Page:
CHIP

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For the past couple of weeks, I've been on a marathon session of analyzing and graphing out total enrollment in Medicaid in every state for each month from 2014 until now (using estimates based on the best available data for the first part of 2021).

Now that I've completed this for all 50 states +DC, I'm bringing it all together into a single national graph showing how enrollment has changed over time.

Aside from the initial ramping up of enrollment after ACA Medicaid expansion went into effect in most states starting in early 2014 (and an odd drop-off/jump in California in the third quarter of 2017), enrollment was pretty steady at the national level...until COVID struck in early 2020.

Since then, the combination of sudden, massive unemployment combined with the Families First & CARES COVID Relief acts (which boost federal funding of Medicaid programs while also prohibiting states from disenrolling current Medicaid enrollees during the public health crisis) have resulted in overall Medicaid enrollment rising dramatically over the past year and a half.

The Kaiser Family Foundation has updated their estimated breakout of the entire uninsured population of the United States as of 2019, and what sort of healthcare coverage they're eligible for thanks to the Affordable Care Act and the American Rescue Plan's expanded/enhanced subsidies.

Obviously a lot has changed since then, primarily due to the COVID-19 pandemic, but I presume this is the most recent comprehensive, reliable data they've been able to compile:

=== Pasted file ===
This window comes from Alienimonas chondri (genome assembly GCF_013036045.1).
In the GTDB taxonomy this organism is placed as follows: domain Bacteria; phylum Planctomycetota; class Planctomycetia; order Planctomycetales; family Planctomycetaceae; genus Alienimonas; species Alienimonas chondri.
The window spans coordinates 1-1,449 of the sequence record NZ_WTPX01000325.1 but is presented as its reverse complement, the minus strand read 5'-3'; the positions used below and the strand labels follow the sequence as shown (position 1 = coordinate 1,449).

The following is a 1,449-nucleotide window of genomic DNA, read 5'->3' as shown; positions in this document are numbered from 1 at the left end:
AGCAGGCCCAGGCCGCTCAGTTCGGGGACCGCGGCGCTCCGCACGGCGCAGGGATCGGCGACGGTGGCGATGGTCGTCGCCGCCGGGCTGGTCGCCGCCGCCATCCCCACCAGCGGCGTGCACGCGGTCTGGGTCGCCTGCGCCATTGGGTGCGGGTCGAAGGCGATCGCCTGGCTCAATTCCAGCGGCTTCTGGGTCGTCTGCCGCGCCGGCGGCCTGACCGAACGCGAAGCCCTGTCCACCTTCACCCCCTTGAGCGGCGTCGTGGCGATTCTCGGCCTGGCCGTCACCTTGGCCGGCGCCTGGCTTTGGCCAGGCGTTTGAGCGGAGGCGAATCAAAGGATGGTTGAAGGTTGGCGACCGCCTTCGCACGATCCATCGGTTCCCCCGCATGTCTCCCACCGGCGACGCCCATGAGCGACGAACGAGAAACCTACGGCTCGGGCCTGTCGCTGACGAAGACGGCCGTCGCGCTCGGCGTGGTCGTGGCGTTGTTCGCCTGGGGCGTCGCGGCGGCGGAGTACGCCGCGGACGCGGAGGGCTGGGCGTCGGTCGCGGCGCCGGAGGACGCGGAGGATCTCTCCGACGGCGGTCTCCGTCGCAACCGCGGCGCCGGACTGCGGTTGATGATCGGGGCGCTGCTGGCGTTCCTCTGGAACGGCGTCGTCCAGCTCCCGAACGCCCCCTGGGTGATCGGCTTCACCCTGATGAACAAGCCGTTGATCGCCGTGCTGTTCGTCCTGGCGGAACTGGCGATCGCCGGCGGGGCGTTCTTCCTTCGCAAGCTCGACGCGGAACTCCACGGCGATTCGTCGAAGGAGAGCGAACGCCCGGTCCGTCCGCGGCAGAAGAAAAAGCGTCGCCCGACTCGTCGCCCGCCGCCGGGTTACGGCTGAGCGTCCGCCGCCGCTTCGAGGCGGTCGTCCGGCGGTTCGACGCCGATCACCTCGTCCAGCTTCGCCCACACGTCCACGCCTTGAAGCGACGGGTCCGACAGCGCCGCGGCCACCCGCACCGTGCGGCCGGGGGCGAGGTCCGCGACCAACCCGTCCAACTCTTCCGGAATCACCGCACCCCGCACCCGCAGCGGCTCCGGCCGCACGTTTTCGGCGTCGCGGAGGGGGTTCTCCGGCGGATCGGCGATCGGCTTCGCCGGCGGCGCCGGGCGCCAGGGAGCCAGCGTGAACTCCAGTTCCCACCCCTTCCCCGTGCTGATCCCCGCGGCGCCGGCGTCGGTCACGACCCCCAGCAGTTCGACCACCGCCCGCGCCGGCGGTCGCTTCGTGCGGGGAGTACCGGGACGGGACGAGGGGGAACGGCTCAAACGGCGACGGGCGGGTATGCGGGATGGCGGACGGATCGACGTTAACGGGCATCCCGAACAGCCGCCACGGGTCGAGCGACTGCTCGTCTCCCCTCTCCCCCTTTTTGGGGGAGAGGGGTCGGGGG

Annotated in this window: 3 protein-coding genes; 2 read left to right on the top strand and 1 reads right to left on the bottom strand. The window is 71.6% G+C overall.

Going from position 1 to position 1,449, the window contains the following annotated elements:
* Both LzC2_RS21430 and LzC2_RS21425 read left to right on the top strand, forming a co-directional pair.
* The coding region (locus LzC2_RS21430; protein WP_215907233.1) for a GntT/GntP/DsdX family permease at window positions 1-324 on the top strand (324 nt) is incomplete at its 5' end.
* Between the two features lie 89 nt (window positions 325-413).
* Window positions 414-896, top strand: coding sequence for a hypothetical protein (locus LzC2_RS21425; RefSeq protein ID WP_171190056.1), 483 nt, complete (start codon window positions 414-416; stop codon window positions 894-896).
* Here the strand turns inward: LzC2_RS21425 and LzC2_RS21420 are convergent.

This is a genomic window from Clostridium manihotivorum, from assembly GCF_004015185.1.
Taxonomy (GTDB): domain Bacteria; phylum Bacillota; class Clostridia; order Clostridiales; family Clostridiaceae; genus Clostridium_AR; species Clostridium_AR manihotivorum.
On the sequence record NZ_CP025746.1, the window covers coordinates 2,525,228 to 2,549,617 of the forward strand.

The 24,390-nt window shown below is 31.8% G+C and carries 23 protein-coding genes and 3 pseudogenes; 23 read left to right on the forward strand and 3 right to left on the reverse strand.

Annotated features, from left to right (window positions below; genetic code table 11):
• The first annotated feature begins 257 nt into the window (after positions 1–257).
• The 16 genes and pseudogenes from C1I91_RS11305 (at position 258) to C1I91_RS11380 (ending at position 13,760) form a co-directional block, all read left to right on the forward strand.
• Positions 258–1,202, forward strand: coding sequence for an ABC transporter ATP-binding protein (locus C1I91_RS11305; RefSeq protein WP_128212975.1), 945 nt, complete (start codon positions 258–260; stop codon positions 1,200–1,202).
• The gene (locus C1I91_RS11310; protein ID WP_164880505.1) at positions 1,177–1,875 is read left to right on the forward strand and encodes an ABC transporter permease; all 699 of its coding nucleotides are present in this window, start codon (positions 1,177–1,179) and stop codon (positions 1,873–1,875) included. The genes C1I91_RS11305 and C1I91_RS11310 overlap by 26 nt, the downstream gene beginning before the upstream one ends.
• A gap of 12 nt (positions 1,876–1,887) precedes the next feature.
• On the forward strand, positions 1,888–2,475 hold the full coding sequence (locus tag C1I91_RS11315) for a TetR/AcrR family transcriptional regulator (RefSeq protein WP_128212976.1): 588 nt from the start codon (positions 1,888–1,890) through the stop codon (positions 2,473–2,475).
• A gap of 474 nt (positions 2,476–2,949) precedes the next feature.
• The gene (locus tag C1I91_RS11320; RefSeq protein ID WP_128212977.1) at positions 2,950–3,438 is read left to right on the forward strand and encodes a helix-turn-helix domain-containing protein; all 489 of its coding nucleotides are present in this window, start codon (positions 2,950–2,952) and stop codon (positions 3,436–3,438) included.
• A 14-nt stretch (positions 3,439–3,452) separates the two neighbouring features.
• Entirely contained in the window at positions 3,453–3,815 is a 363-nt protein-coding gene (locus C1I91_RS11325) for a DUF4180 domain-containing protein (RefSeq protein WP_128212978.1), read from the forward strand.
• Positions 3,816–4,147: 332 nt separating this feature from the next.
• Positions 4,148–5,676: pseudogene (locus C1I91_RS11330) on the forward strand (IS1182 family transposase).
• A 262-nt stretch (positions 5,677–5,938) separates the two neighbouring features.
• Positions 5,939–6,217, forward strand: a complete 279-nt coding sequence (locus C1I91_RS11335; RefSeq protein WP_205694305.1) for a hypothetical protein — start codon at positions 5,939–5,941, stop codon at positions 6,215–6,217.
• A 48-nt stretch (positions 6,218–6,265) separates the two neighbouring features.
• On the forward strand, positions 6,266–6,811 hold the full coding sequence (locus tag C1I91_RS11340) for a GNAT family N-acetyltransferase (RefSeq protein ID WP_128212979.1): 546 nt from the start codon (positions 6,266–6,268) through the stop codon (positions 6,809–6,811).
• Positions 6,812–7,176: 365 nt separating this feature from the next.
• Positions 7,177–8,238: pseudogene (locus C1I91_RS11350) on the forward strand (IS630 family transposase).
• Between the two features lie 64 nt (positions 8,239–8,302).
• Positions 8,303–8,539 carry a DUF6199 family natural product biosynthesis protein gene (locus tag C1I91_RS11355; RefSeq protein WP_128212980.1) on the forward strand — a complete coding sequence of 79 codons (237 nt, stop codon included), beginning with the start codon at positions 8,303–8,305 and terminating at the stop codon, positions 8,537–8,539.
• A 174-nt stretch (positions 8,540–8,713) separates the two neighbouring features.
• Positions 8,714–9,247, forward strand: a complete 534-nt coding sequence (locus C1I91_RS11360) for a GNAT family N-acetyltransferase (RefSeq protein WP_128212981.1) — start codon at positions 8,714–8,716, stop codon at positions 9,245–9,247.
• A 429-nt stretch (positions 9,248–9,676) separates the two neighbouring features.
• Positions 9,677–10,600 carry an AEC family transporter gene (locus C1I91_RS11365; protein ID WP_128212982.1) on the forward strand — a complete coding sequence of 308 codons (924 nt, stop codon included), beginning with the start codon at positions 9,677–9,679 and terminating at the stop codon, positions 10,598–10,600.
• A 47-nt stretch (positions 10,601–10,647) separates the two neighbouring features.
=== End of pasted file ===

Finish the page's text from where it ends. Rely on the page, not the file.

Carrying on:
Last week, Joan Alker of the Georgetown University Center for Children and Families noted that a whopping 840,000 children lost Medicaid or CHIP coverage in 2018:

We've taken a closer look at these #'s - check out your state below.
The net national # is 840k kids losing Medicaid/CHIP in 2018 not 860k as we said initially
But in the 39 states losing kids on Medicaid the net total # is worse -- 920,000

https://t.co/dOOD4gyAOw https://t.co/jhs22mNc0w

— Joan Alker (@JoanAlker1) April 26, 2019

There's a link to a whole analysis which breaks the numbers out by state:

We’ve been anxiously awaiting the release of final Medicaid and CHIP enrollment data for 2018, which was expected to be posted almost a month ago. The wait is finally over but not our concerns about what’s happening.

A few years back I posted an entry which breaks out the income eligibility thresholds for Medicaid and CHIP in every state. I've reposted an updated version below, which also takes into account Basic Health Plan (BHP) eligibility in Minnesota and New York. This comes directly from the Centers for Medicare & Medicaid. Note the footnotes at the bottom. The pink cells on the right indicate that the state has not yet expanded Medicaid under the ACA (Maine and Virginia have passed but note implemented doing so, while Medicaid expansion is on the ballot in Idaho, Nebraska and Utah this November).

As a reminder, here's the 2018 Federal Poverty Level income chart for every state except Alaska and Hawaii (Alaska is 25% higher, Hawaii is 15% higher):

This just in...I used to track the monthly Medicaid/CHIP reports pretty religiously, but the total numbers have actually stayed fairly stable month to month for the past year or so (mainly because the states which expanded Medicaid under the ACA have mostly "maxed out" by now). This should start changing in Maine later this year as they voted to expand the program via ballot initiative last November, and Virginia may end up expanding Medicaid to up to 400,000 people there as well later this year.